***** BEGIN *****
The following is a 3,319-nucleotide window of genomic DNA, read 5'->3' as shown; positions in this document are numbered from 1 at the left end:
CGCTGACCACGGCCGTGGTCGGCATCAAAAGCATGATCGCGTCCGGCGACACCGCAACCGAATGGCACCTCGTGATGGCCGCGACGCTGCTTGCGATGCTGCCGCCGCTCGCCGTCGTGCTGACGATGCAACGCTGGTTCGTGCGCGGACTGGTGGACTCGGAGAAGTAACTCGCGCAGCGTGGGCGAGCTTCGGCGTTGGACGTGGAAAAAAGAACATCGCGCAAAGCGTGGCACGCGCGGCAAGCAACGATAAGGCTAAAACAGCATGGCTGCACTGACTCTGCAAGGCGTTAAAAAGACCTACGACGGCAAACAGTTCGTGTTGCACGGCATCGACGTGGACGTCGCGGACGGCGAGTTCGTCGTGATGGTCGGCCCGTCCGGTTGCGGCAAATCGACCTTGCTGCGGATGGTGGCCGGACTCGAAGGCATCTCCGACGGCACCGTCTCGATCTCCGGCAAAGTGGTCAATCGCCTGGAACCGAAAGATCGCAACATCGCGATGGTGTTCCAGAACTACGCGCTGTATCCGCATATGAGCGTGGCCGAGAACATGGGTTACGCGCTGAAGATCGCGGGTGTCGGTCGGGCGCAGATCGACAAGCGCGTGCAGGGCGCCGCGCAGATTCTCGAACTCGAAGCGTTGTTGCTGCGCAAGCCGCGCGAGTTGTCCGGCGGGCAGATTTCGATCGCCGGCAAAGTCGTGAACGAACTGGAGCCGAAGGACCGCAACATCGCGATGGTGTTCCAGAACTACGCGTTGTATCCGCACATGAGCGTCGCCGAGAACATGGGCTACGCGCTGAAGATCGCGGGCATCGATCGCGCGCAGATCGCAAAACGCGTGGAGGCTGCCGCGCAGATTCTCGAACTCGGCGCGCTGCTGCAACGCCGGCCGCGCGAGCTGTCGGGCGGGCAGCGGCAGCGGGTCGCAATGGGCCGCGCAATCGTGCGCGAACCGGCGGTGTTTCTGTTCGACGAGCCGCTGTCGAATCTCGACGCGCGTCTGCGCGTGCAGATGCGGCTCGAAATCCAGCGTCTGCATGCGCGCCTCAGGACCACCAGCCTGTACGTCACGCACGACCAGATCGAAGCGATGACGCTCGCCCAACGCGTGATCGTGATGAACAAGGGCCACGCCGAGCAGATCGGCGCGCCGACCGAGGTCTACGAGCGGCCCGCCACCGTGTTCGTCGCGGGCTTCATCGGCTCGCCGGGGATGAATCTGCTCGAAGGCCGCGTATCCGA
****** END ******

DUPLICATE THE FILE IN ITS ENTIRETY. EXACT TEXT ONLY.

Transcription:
The following is a 3,319-nucleotide window of genomic DNA, read 5'->3' as shown; positions in this document are numbered from 1 at the left end:
CGCTGACCACGGCCGTGGTCGGCATCAAAAGCATGATCGCGTCCGGCGACACCGCAACCGAATGGCACCTCGTGATGGCCGCGACGCTGCTTGCGATGCTGCCGCCGCTCGCCGTCGTGCTGACGATGCAACGCTGGTTCGTGCGCGGACTGGTGGACTCGGAGAAGTAACTCGCGCAGCGTGGGCGAGCTTCGGCGTTGGACGTGGAAAAAAGAACATCGCGCAAAGCGTGGCACGCGCGGCAAGCAACGATAAGGCTAAAACAGCATGGCTGCACTGACTCTGCAAGGCGTTAAAAAGACCTACGACGGCAAACAGTTCGTGTTGCACGGCATCGACGTGGACGTCGCGGACGGCGAGTTCGTCGTGATGGTCGGCCCGTCCGGTTGCGGCAAATCGACCTTGCTGCGGATGGTGGCCGGACTCGAAGGCATCTCCGACGGCACCGTCTCGATCTCCGGCAAAGTGGTCAATCGCCTGGAACCGAAAGATCGCAACATCGCGATGGTGTTCCAGAACTACGCGCTGTATCCGCATATGAGCGTGGCCGAGAACATGGGTTACGCGCTGAAGATCGCGGGTGTCGGTCGGGCGCAGATCGACAAGCGCGTGCAGGGCGCCGCGCAGATTCTCGAACTCGAAGCGTTGTTGCTGCGCAAGCCGCGCGAGTTGTCCGGCGGGCAGATTTCGATCGCCGGCAAAGTCGTGAACGAACTGGAGCCGAAGGACCGCAACATCGCGATGGTGTTCCAGAACTACGCGTTGTATCCGCACATGAGCGTCGCCGAGAACATGGGCTACGCGCTGAAGATCGCGGGCATCGATCGCGCGCAGATCGCAAAACGCGTGGAGGCTGCCGCGCAGATTCTCGAACTCGGCGCGCTGCTGCAACGCCGGCCGCGCGAGCTGTCGGGCGGGCAGCGGCAGCGGGTCGCAATGGGCCGCGCAATCGTGCGCGAACCGGCGGTGTTTCTGTTCGACGAGCCGCTGTCGAATCTCGACGCGCGTCTGCGCGTGCAGATGCGGCTCGAAATCCAGCGTCTGCATGCGCGCCTCAGGACCACCAGCCTGTACGTCACGCACGACCAGATCGAAGCGATGACGCTCGCCCAACGCGTGATCGTGATGAACAAGGGCCACGCCGAGCAGATCGGCGCGCCGACCGAGGTCTACGAGCGGCCCGCCACCGTGTTCGTCGCGGGCTTCATCGGCTCGCCGGGGATGAATCTGCTCGAAGGCCGCGTATCCGA